[Python-Dev] Re: Proper tail recursion

David Eppstein eppstein at ics.uci.edu
Fri Jul 16 07:36:54 CEST 2004

In article < at mail.telecommunity.com>,
 "Phillip J. Eby" <pje at telecommunity.com> wrote:

> At 03:55 PM 7/16/04 +1200, Greg Ewing wrote:
> >We could get the benefits of that just by eliminating recursive calls
> >to ceval() when a Python function calls a Python function. I think
> >that would be a worthwhile thing to do on its own, because it would
> >mean recursion in pure Python would be limited only by available
> >memory and not an arbitrary recursion limit, which has always seemed
> >like a kludge to me.
> Yeah, but it's a *useful* kludge to have a recursion limit.  Most 
> algorithms that are "sensibly" recursive have some fan-out at each 
> recursion level, such that the total recursion needed is something like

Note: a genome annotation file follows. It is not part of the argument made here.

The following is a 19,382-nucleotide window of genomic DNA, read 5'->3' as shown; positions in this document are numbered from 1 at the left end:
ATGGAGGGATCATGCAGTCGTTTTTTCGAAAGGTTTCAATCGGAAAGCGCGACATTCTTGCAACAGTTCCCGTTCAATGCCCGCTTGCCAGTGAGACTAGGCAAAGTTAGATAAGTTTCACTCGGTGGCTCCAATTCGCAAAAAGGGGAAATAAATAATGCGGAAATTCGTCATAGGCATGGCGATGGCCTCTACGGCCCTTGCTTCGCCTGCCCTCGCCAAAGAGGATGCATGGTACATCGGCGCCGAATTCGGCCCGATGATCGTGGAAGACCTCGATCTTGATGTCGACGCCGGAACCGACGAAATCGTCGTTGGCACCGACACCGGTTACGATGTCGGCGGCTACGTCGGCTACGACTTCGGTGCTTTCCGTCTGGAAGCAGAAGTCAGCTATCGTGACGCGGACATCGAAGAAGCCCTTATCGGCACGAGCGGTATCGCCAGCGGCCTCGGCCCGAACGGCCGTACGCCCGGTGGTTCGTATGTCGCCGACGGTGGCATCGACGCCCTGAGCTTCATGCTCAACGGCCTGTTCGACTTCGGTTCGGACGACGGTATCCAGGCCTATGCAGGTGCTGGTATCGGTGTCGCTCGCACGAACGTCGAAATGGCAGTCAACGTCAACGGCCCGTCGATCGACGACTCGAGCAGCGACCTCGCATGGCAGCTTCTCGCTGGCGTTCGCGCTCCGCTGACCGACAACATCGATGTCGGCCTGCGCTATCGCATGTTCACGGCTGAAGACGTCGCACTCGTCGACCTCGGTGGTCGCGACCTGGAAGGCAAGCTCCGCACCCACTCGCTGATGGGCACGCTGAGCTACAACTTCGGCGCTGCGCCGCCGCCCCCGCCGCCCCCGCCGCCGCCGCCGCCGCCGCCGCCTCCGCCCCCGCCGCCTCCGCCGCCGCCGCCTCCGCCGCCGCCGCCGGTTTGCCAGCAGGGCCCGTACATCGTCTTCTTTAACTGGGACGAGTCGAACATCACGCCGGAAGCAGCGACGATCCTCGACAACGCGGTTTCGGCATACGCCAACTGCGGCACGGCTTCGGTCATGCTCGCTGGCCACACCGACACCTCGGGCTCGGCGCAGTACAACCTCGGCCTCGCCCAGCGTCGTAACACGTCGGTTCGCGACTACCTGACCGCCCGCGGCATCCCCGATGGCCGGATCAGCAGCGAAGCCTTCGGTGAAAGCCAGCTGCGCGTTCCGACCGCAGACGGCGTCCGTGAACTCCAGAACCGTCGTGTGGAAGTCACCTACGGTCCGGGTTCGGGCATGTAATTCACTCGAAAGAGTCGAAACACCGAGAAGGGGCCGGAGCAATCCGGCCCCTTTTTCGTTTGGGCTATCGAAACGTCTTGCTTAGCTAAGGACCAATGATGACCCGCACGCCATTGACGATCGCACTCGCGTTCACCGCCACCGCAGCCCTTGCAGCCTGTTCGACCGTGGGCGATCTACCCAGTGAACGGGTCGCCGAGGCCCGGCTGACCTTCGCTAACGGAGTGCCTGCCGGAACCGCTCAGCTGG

> log2N.  So as N grows, the relative amount of recursion shrinks.  A 
> 4-billion element binary tree traversal only needs 32 recursion levels.
> So, realistically speaking, if you have hundreds of levels of recursion 
> going on, you're probably doing something that should be expressed 
> iteratively, or you're using 64-bit Python, in which case you probably have 
> the stack space and CPU power to spare anyway.  ;)

Where the recursion limit really bites me is the inability to do 
recursive depth first search on big graphs.  Of course, I can simulate 
the stack myself and write the rest iteratively, but if I wanted to do 
that I'd go back to writing in assembly language.

David Eppstein                      http://www.ics.uci.edu/~eppstein/
Univ. of California, Irvine, School of Information & Computer Science

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